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Dutch Election Watch
Wilders Looms Large In Dutch Elections

The Dutch elections planned for March 15 are being closely watched as another test of the strength of European populism, as the far-right provocateur Geert van Wilders—whose PVV party is currently leading in the polls—seeks to take power in a country once seen as a haven of cosmopolitan liberalism. Whether or not Wilders wins, however, readouts from the first election debates show how he has already shifted the public discourse, leading mainstream politicians to tack to the right on the EU and migration. EU Observer reports:

The leader of the Dutch Christian-Democrats party CDA is slowly moving away from the traditional pro-EU message of its European political family, the European People’s Party (EPP).

Christian-Democrat MP, Sybrand van Haersma Buma, said on Sunday (26 February) at the first nationally televised debate ahead of 15 March general elections that he would “throw” the ratification bill of the EU-Ukraine association agreement “in the bin” if he became prime minister. […]

His remarks followed the first national election radio debate on Radio 1 that took place on Friday (24 February), in which Buma said that other countries will follow the United Kingdom out of the EU unless the bloc “drastically” reformed.

“If Europe continues on the same track, Brexit will not be the end of it,” he said Buma.

Buma is hardly the only Dutch politician to embrace aspects of Wilders’ agenda. Lodewijk Asscher, who leads the centre-left Labour party, has argued that the Netherlands should not accept any more refugees, and current Prime Minister Mark Rutte has lately sharpened his tone on the subject while promising to defend “Dutch values.”  This may be tame stuff compared to Wilders’ outlandish proposals to close all Dutch mosques and ban the sale of the Koran, but it does suggest how Wilders looms large over the election even as he maintains a low public profile and skips the debates.

Wilders’ influence has affected the race in other, more counterintuitive ways. As the Financial Times notes, the liberal party D66, which has stuck to its guns on supporting the EU and arguing for more immigrants, is poised to have its strongest electoral showing in over a decade. The trend suggests how complicated the race remains, with many on the Dutch left embracing D66’s defiant anti-Wilders stance against Labour’s more flexible approach; the latest polls show that Labour could slip from the second-largest party in parliament to the seventh.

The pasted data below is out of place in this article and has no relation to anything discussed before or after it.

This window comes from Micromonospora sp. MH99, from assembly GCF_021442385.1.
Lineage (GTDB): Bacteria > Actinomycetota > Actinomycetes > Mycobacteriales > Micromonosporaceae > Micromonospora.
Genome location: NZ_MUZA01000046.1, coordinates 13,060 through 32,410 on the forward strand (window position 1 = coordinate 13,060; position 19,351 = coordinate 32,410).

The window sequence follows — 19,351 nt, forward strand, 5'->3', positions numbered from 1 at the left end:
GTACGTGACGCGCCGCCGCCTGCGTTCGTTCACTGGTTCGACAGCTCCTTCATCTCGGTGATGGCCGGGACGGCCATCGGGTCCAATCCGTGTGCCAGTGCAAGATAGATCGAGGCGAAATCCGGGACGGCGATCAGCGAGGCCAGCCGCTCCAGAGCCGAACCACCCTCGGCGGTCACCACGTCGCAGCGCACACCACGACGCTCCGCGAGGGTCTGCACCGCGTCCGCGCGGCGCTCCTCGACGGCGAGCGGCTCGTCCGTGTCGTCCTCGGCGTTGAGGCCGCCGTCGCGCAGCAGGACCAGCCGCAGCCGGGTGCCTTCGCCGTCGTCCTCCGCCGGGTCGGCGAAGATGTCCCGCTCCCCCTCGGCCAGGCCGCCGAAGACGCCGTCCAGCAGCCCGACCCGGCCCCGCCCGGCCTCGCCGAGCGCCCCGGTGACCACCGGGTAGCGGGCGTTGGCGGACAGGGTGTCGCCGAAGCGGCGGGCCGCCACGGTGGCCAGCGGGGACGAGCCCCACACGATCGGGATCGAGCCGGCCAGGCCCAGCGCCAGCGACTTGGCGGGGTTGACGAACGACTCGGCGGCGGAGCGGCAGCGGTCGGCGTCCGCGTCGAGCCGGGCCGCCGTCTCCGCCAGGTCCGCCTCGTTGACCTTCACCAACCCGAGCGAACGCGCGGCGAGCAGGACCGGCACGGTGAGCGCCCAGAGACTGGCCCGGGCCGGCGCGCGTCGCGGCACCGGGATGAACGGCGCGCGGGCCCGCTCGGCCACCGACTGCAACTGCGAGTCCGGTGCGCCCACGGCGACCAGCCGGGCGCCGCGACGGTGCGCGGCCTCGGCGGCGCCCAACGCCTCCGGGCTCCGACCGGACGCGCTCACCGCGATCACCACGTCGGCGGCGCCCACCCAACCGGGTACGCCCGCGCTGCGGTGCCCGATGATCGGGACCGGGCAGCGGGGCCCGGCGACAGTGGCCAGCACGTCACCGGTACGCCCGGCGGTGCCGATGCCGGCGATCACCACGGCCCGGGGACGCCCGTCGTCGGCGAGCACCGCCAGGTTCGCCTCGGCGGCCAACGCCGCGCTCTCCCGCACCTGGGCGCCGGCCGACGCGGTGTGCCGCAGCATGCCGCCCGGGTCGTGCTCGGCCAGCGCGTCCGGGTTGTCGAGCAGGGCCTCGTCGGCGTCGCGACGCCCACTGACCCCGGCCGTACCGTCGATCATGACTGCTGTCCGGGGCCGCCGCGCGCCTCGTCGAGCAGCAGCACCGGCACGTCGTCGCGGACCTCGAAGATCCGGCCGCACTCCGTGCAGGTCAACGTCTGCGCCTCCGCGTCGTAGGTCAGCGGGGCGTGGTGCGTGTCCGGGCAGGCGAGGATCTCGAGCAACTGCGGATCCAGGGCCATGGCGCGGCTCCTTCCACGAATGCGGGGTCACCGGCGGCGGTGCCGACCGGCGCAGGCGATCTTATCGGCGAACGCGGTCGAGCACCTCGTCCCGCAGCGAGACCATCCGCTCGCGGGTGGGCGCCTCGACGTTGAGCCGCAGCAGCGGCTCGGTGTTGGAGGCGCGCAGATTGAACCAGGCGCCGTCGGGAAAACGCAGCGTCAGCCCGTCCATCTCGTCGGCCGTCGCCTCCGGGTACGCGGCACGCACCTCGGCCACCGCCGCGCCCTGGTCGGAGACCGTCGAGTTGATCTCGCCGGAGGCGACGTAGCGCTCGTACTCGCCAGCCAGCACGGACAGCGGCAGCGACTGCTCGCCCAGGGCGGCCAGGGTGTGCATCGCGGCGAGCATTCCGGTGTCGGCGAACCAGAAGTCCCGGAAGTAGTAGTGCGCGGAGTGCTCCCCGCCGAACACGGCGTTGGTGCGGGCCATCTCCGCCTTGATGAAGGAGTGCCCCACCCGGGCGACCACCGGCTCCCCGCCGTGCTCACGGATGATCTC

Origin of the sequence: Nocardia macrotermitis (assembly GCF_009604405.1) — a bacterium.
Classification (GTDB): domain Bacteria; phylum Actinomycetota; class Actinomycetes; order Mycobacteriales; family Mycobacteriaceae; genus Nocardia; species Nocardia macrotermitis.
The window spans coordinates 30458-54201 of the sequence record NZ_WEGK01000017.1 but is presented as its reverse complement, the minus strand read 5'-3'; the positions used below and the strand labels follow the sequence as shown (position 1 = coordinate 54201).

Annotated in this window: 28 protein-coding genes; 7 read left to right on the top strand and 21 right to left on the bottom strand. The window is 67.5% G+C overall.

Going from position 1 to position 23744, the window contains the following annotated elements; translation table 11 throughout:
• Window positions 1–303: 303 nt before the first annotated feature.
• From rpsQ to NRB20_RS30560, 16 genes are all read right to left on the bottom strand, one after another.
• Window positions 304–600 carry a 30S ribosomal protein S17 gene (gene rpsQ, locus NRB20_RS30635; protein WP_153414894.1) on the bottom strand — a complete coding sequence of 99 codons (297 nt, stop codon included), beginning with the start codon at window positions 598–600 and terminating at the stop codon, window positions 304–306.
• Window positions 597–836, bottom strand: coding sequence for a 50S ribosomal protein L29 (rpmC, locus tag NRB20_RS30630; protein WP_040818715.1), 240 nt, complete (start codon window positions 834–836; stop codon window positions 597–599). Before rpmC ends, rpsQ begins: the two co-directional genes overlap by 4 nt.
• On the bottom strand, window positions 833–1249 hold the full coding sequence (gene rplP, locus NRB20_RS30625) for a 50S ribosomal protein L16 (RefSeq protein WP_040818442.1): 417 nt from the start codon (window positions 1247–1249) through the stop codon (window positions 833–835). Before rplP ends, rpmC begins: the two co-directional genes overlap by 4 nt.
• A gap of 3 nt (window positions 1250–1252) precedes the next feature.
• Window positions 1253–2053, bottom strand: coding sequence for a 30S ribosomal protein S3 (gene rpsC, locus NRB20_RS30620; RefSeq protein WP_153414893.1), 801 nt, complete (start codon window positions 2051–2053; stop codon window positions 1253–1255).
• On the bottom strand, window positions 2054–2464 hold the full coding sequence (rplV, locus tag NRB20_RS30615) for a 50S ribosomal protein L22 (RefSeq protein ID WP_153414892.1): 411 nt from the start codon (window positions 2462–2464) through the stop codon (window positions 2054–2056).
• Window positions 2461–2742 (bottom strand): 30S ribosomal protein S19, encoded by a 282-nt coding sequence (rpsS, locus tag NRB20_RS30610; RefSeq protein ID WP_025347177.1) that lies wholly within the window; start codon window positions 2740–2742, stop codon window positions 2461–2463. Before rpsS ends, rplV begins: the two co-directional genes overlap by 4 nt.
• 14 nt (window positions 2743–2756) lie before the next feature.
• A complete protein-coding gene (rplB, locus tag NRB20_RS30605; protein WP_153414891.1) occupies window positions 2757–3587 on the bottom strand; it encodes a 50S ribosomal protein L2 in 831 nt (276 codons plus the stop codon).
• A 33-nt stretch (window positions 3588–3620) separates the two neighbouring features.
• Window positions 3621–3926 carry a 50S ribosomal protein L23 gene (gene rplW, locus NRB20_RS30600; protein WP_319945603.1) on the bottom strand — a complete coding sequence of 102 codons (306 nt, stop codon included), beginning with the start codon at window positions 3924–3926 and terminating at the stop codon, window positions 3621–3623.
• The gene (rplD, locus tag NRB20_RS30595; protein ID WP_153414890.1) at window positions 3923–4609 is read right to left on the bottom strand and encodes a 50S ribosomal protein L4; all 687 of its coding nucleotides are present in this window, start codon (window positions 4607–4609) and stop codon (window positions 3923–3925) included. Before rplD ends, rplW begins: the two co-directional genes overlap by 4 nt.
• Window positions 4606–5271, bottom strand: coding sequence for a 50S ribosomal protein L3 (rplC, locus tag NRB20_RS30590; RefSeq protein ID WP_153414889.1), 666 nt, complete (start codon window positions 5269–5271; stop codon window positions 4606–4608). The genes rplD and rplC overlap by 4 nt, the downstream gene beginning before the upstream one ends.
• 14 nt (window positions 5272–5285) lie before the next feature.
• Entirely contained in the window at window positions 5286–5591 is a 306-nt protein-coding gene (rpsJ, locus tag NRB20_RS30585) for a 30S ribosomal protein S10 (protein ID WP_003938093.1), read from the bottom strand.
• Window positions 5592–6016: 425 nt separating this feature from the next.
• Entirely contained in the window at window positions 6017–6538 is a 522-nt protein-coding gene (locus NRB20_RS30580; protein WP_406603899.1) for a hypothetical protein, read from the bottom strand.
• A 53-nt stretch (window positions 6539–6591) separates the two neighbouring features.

With two weeks to go until the election, then, the race remains a dynamic one, and Wilders’ victory is by no means set in stone. In 2012, his party had a much weaker showing than the polls suggested, and his campaign infrastructure remains weak compared to his more established rivals. And even if Wilders wins, he will face a major challenge in cobbling together a coalition, given that several parties have preemptively ruled out working with him.

But after a year of upset victories, Wilders’ odds cannot be overlooked—and no matter the outcome, the Euroskeptic, populist sentiments he represents are likely to remain potent political force for some time to come.

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  • KremlinKryptonite

    Viktor Orban, Marine Le Pen, Mattias Karlsson, Geert Wilders, and Frauke Petry all have their differences, but they represent the last hope for Europe (if there is any hope to be had)

  • Thom Burnett

    European politician who oppose the EU and Muslim immigration are not ‘far-right’. They are not even right or conservative by any reasonable standard. They are leftists in favor of the strong regulation, income redistribution, clean energy, feminism, etc who disagree with the left only on the national sovereignty issue. Please stop calling them far right.

    • Boritz

      The far-right label comes directly from the European press. TAi uses the term identically as it appears in European newspapers. If this usage seems strange to you it is because this foreign matter has been dropped here by Euro-weenies.

      • Jim__L

        We should probably call it “metric” politics.

        • Disappeared4x

          “metric” politics does not have the cachet of ‘cheese-eating surrender monkeys’. We really are in PC, CE.

      • Thom Burnett

        This is a fine explanation of where the label comes from.

        I still object that TAI is using a partisan (and inaccurate label) chosen by Wilder’s political opponents.
        It’s like calling Trump our racist president. It may be what the Democrats want but it’s not the label a news source that’s trying to be neutral should be using.

  • Beauceron

    With Macron surging in the polls and the Germans looking like they are going to veer Left, I would like to see one continental European country try and save itself and fight for their future.

  • Jacksonian_Libertarian

    “The trend is your friend” (market investment rule of thumb). Political movement will continue to move in this direction until it stops moving in this direction (there’s nothing signaling a change in trend at the moment). European nations are on track to go back to supporting their own successful western national cultures. And the Euro and the EU will disintegrate as the Soviet Union and Warsaw Pact did 25 years ago.

    • Angel Martin

      In terms of trends, when you look at the polling for right track / wrong track by country, Trump is not going to be the only anti-progressive nationalist to be elected in the near future.

      For example, France, it is hard for me to believe with 88 percent wrong track, that Le Pen will not be elected, regardless of current polling.

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